Erstwhile right-wing pundit Stephen Colbert famously introduced us to the concept of Wikiality coming up on ten years ago. On the now-defunct The Colbert Report, he explained that — under the rules of Wikipedia — in order for something to be considered true,
all we need to do is convince a majority of people that some factoid is true. For instance: that Africa has more elephants today than it did ten years ago. Now, I don’t know if that’s actually true. . . The “Blame Ignorance First” crowd is going to say that something is either true or it isn’t, and it doesn’t matter how many people agree [but] if you go against what the majority of people perceive to be reality, you’re the one who’s crazy!
But not content to simply critique the nature of truth/iness on crowd-sourced sites like Wikipedia, Colbert took things one step farther when he exhorted Colbert Nation to
find the page on elephants on Wikipedia and create an entry that says the number of elephants has tripled in the last six months. It’s the least we can do to save this noble beast; together we can create a reality we all agree on: the reality we just agreed on.
Unsurprisingly, his viewers responded with some enthusiasm. Indeed, they not only edited the Wikipedia page on elephants, but the ones discussing “‘Loxodonta’, ‘African Forest Elephant’, ‘African Bush Elephant’, ‘Pachydermata’, ‘Babar the Elephant’, ‘White elephant (pachyderm)’, ‘Elephant’, Dumbo, ‘Oregon’, ‘Portugal’, ‘Idaho’, ‘George Washington’, ‘Latchkey kid’, ‘Serial killer’, ‘The Colbert Report’, ‘Stephen Colbert’, and ‘Stephen Colbert (character)’”, as well. Though — to be fair — that list may not be accurate, since I cribbed it from Wikipedia.
Except that, nowadays, if it’s on Wikipedia, it more than likely is. And there’s no better illustration of this shift than a brief segment that appeared on The Late Show with Stephen Colbert just last Wednesday. Colbert opened his show by discussing the Ringling Brothers’ decision to remove elephants from under their big top:
Now, getting rid of elephants ends a tradition that goes back a hundred and fifty years. Here’s what happened: There were a lot of surplus elephants after the Civil War. General Lee, of course, famously used them to cross the Smoky Mountains and surprise McClellan at the second battle of Bull Run. Check your history books.
And then write in what I just said.
At the risk of stating the obvious, history books are peanuts compared to Wikipedia. Sure, their authors — or, more accurately, the Texas Board of Education — can print whatever they want, but scribbled changes thereafter tend to be somewhat conspicuous. Colbert’s new instructions would do little more than reduce the resale value of some textbook.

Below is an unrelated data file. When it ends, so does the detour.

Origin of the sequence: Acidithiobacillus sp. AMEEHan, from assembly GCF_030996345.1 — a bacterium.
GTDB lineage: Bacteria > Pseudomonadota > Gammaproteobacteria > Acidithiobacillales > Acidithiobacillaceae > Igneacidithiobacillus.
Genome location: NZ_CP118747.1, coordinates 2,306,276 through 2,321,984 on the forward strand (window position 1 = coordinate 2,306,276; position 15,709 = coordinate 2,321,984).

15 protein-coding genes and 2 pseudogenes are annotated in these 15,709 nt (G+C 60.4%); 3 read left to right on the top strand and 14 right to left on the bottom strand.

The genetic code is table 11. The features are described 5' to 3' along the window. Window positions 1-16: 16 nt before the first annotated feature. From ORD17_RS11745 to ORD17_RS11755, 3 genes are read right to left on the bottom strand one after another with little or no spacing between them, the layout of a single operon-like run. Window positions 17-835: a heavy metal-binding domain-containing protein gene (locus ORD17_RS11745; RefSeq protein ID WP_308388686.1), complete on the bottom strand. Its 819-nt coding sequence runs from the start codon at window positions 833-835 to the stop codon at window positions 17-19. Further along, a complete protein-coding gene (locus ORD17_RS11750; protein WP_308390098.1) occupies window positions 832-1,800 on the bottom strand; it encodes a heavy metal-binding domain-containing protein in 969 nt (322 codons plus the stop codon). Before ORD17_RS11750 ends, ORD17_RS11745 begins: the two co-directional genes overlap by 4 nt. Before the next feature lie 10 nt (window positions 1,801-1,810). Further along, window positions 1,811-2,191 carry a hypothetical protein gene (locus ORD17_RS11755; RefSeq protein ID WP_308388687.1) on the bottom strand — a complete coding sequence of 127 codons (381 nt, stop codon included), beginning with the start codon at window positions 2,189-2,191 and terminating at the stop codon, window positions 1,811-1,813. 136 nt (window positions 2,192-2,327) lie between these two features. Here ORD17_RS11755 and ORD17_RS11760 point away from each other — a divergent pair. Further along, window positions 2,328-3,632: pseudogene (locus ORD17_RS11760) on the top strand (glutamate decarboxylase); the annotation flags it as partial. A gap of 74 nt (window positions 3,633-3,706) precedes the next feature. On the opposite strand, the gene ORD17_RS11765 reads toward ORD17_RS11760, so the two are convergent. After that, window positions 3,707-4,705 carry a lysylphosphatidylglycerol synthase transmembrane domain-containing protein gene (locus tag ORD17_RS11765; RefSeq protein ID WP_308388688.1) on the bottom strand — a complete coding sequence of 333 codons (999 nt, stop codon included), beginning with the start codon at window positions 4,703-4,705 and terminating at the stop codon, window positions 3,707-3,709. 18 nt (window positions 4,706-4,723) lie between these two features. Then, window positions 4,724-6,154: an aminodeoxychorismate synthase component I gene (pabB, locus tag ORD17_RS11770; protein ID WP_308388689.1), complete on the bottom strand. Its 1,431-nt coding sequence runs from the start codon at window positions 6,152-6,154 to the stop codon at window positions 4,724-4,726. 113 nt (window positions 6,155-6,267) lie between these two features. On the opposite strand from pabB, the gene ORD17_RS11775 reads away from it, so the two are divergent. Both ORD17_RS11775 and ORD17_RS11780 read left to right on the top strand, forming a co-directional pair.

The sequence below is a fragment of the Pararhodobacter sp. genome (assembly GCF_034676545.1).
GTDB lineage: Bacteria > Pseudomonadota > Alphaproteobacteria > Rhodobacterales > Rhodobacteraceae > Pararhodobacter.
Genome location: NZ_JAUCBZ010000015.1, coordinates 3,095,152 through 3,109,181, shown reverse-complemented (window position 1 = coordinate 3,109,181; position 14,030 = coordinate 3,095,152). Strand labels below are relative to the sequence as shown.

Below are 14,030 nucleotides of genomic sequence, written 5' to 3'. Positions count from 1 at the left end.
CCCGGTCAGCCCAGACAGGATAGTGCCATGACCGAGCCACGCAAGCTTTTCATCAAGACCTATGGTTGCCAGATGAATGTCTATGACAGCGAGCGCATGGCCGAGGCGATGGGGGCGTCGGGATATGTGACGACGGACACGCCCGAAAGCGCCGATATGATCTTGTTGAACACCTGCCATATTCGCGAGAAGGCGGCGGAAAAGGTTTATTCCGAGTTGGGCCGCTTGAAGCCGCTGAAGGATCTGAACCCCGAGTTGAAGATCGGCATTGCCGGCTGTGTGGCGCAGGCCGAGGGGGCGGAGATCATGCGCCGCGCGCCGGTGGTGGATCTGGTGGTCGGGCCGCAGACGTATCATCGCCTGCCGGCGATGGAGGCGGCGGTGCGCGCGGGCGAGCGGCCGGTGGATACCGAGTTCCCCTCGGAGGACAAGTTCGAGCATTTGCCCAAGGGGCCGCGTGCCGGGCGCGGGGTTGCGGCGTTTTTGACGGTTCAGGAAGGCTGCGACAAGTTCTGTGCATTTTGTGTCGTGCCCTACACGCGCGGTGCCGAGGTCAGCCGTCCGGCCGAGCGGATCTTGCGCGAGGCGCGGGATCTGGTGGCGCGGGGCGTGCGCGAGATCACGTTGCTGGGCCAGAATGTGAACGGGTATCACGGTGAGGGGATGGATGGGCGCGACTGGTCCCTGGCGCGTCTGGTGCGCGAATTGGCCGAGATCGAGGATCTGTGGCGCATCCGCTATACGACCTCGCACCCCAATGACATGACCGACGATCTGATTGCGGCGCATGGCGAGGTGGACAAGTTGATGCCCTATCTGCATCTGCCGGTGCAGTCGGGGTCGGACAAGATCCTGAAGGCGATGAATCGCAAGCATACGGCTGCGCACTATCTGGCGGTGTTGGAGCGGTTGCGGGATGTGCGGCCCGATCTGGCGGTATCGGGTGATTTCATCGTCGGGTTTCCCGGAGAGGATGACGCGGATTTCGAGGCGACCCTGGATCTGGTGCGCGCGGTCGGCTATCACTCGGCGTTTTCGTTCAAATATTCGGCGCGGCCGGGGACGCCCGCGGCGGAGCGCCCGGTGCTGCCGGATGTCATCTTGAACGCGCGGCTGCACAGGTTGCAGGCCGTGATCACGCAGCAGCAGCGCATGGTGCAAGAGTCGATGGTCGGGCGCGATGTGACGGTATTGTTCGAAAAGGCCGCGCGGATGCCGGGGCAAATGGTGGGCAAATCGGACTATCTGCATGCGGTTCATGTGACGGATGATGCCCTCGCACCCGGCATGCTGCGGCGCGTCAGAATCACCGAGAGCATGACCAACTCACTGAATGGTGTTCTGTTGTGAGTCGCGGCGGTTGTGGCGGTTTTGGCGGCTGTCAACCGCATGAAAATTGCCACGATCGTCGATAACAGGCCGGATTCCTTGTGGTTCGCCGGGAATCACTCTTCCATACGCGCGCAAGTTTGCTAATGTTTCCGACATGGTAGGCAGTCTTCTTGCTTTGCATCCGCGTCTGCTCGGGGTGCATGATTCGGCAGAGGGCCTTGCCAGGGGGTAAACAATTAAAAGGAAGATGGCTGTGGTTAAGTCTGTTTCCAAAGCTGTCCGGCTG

But that was it. On to the next subject. Yes, Colbert made up some stuff about elephants — well-trampled territory for him. But the contrast with his first foray into editing history is striking: No invocation of Wikiality. Not even passing mention of Wikipedia. Colbert seems to have moved on entirely from his former target.
And the reason for this shift is partly Colbert’s own doing. You see, sparked in part by his original elephantine prank ten years ago, Wikipedia was forced to make some changes:
In the end, [Colbert’s] wonderfully clever piece of participatory social commentary sparked a response from Jimmy Wales, Wikipedia’s co-founder and figurehead-in-chief. At the 2006 Wikimania[, he] signaled a shift in the site’s priorities, saying the community would put a greater emphasis on the quality of its articles, as opposed to the quantity. . . The site’s administrators redoubled efforts to stop site vandalism, to prevent the kind of “truthiness” Colbert had satirized. . . Volunteers policed pages with a greater vigor and, generally speaking, became more wary of anyone who wasn’t already a part of the community. The article on elephants is still “protected” from unknown editors.
Trying to sneak more ele’facts’ past Wikipedia’s now-vigilant editors is a losing effort. In short, Colbert had a small trunk in shaping history — just not the arbiter of history upon whom he originally unleashed his minions. And so modern-day Colbert, deprived of the easy target by his very own alter ego, was left with two real options. He could ignore the steps Wikipedia took to clean up its operation, and — all Wikiality-like — pretend it remains just as susceptible to falsification as ever. Or he could poke at the soft underbelly of factual transmission with a pointy spear. The former option is certainly more interesting, but to his credit, the latter (and more honest) path is the one Colbert ultimately chose.
He may not have explicitly credited himself where it’s due, and the latter-day segment may have felt superficial compared to his treatment of the subject nearly a full decade ago, but Colbert’s decision to pick on dusty textbooks this time around spoke volumes.
There actually is a mildly interesting history of elephants during the American Civil War, which you are welcome to read about here, provided you note Abraham Lincoln was wrong that “our political jurisdiction, however, does not reach a latitude so low as to favor the multiplication of the elephant.” Though extinct by the age of Lincoln, elephants (and several dozen other species of large mammal) actually flourished in North America in the recent past, and some seek to one day restore their herds to the Great Plains.